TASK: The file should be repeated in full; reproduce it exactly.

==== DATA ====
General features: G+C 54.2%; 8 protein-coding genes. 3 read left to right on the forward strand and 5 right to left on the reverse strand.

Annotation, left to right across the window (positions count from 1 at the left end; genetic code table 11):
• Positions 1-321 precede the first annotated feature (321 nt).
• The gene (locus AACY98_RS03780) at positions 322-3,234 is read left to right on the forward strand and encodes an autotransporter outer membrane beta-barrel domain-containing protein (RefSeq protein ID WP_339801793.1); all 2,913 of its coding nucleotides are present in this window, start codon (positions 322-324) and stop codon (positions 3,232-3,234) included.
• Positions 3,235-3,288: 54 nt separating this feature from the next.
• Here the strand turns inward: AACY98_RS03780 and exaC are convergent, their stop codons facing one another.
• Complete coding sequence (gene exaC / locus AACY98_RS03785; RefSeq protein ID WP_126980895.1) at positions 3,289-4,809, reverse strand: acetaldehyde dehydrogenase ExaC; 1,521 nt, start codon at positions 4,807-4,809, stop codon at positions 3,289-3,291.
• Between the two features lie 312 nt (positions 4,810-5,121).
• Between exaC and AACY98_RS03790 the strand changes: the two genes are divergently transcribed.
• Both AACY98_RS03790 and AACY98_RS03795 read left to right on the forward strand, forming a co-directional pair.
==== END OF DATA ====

General features: G+C 54.2%; 8 protein-coding genes. 3 read left to right on the forward strand and 5 right to left on the reverse strand.

Annotation, left to right across the window (positions count from 1 at the left end; genetic code table 11):
• Positions 1-321 precede the first annotated feature (321 nt).
• The gene (locus AACY98_RS03780) at positions 322-3,234 is read left to right on the forward strand and encodes an autotransporter outer membrane beta-barrel domain-containing protein (RefSeq protein ID WP_339801793.1); all 2,913 of its coding nucleotides are present in this window, start codon (positions 322-324) and stop codon (positions 3,232-3,234) included.
• Positions 3,235-3,288: 54 nt separating this feature from the next.
• Here the strand turns inward: AACY98_RS03780 and exaC are convergent, their stop codons facing one another.
• Complete coding sequence (gene exaC / locus AACY98_RS03785; RefSeq protein ID WP_126980895.1) at positions 3,289-4,809, reverse strand: acetaldehyde dehydrogenase ExaC; 1,521 nt, start codon at positions 4,807-4,809, stop codon at positions 3,289-3,291.
• Between the two features lie 312 nt (positions 4,810-5,121).
• Between exaC and AACY98_RS03790 the strand changes: the two genes are divergently transcribed.
• Both AACY98_RS03790 and AACY98_RS03795 read left to right on the forward strand, forming a co-directional pair.